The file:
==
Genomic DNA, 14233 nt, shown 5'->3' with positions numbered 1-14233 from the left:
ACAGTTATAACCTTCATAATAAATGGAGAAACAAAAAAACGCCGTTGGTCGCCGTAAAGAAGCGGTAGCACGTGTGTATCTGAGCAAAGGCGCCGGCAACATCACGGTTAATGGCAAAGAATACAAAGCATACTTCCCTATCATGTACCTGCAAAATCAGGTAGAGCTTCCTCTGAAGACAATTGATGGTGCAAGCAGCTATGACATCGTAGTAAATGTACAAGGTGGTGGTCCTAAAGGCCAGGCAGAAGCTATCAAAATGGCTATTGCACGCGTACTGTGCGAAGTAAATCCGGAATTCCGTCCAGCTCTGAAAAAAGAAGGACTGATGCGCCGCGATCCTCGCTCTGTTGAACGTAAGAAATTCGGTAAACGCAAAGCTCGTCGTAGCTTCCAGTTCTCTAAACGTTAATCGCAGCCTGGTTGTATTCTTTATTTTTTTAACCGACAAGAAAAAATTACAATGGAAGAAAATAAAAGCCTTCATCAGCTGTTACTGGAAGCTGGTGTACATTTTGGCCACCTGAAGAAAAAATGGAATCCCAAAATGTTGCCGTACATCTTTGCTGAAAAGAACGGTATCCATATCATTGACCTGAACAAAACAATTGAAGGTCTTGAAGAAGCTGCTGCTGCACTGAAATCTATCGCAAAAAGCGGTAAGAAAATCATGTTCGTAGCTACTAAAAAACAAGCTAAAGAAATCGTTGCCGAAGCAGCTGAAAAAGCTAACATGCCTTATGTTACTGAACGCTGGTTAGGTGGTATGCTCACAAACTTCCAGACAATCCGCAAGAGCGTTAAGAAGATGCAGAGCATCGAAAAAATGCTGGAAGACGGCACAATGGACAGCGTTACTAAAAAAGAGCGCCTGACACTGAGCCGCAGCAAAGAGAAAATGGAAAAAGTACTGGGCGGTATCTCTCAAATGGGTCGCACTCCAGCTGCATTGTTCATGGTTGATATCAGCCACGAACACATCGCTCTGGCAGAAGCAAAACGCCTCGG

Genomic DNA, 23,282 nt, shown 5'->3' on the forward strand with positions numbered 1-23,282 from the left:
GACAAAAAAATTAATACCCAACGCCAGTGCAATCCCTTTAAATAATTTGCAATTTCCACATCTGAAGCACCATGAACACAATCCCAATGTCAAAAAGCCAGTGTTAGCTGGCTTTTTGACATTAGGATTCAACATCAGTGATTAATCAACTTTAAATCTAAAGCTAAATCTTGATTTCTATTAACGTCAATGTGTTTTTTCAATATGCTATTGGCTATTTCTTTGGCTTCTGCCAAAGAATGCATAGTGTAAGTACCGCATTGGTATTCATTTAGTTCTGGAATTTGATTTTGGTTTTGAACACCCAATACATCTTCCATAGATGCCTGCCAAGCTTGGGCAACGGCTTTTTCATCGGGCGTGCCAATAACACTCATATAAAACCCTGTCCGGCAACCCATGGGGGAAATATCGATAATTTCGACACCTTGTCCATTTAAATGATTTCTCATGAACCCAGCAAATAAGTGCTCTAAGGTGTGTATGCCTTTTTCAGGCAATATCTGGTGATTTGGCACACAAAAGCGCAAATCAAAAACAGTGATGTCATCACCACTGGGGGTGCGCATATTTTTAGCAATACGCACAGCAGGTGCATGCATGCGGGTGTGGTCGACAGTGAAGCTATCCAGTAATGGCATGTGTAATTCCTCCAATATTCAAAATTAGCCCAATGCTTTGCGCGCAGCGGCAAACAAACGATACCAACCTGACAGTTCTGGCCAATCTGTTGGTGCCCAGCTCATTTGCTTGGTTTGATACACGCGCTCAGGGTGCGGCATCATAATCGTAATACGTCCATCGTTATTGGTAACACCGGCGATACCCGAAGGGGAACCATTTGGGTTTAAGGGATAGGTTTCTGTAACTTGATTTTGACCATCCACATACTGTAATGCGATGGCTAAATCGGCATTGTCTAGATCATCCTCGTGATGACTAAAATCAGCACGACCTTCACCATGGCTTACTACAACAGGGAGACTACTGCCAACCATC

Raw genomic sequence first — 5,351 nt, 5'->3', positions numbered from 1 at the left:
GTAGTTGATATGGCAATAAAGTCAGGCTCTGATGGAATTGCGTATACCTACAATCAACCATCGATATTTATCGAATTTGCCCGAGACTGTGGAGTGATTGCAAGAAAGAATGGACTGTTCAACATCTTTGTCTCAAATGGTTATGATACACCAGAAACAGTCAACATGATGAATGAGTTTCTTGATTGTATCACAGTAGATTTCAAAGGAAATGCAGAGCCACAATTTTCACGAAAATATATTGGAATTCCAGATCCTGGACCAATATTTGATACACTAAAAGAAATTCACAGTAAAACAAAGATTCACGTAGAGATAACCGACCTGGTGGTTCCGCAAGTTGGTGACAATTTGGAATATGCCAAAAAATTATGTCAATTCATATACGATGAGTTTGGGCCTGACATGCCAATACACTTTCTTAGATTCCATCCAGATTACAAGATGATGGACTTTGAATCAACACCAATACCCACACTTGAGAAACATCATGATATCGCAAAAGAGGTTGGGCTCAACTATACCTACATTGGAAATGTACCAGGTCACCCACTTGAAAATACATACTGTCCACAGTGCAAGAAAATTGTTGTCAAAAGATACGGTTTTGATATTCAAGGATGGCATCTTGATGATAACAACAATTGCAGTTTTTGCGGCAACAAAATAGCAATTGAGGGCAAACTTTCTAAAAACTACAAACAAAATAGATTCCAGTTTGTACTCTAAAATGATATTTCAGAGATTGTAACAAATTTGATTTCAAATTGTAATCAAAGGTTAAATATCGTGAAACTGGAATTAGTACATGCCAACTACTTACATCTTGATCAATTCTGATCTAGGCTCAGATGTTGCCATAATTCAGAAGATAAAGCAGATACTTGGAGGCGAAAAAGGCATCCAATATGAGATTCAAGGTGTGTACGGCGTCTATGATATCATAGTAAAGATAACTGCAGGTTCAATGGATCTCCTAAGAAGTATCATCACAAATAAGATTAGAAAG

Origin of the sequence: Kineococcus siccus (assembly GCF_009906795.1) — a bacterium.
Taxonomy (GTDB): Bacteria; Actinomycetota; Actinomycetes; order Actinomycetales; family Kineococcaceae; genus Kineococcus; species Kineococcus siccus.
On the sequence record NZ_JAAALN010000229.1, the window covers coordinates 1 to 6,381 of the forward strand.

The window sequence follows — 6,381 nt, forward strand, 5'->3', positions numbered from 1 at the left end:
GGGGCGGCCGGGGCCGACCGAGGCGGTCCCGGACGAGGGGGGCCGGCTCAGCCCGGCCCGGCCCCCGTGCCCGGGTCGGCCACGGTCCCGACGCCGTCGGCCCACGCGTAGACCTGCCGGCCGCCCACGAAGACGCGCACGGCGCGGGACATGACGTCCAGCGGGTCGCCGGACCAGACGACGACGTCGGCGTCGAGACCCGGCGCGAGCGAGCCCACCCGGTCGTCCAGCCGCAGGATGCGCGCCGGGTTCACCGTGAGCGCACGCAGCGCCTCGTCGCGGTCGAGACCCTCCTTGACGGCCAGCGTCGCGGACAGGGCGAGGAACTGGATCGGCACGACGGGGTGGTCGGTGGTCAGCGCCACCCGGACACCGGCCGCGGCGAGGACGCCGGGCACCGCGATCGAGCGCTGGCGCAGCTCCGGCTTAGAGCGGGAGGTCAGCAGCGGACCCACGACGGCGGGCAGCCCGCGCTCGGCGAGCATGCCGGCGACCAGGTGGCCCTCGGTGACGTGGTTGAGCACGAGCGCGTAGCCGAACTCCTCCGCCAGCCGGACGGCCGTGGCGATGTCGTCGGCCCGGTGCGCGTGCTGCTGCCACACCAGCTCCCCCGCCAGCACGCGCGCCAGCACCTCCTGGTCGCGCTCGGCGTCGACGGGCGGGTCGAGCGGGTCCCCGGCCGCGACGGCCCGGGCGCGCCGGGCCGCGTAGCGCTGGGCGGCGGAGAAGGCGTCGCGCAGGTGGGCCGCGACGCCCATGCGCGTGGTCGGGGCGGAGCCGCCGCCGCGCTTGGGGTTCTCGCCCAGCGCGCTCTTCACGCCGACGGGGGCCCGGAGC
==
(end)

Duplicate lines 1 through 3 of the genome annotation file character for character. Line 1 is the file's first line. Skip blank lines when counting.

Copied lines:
Genomic DNA, 14233 nt, shown 5'->3' with positions numbered 1-14233 from the left:
ACAGTTATAACCTTCATAATAAATGGAGAAACAAAAAAACGCCGTTGGTCGCCGTAAAGAAGCGGTAGCACGTGTGTATCTGAGCAAAGGCGCCGGCAACATCACGGTTAATGGCAAAGAATACAAAGCATACTTCCCTATCATGTACCTGCAAAATCAGGTAGAGCTTCCTCTGAAGACAATTGATGGTGCAAGCAGCTATGACATCGTAGTAAATGTACAAGGTGGTGGTCCTAAAGGCCAGGCAGAAGCTATCAAAATGGCTATTGCACGCGTACTGTGCGAAGTAAATCCGGAATTCCGTCCAGCTCTGAAAAAAGAAGGACTGATGCGCCGCGATCCTCGCTCTGTTGAACGTAAGAAATTCGGTAAACGCAAAGCTCGTCGTAGCTTCCAGTTCTCTAAACGTTAATCGCAGCCTGGTTGTATTCTTTATTTTTTTAACCGACAAGAAAAAATTACAATGGAAGAAAATAAAAGCCTTCATCAGCTGTTACTGGAAGCTGGTGTACATTTTGGCCACCTGAAGAAAAAATGGAATCCCAAAATGTTGCCGTACATCTTTGCTGAAAAGAACGGTATCCATATCATTGACCTGAACAAAACAATTGAAGGTCTTGAAGAAGCTGCTGCTGCACTGAAATCTATCGCAAAAAGCGGTAAGAAAATCATGTTCGTAGCTACTAAAAAACAAGCTAAAGAAATCGTTGCCGAAGCAGCTGAAAAAGCTAACATGCCTTATGTTACTGAACGCTGGTTAGGTGGTATGCTCACAAACTTCCAGACAATCCGCAAGAGCGTTAAGAAGATGCAGAGCATCGAAAAAATGCTGGAAGACGGCACAATGGACAGCGTTACTAAAAAAGAGCGCCTGACACTGAGCCGCAGCAAAGAGAAAATGGAAAAAGTACTGGGCGGTATCTCTCAAATGGGTCGCACTCCAGCTGCATTGTTCATGGTTGATATCAGCCACGAACACATCGCTCTGGCAGAAGCAAAACGCCTCGG

Genomic DNA, 23,282 nt, shown 5'->3' on the forward strand with positions numbered 1-23,282 from the left: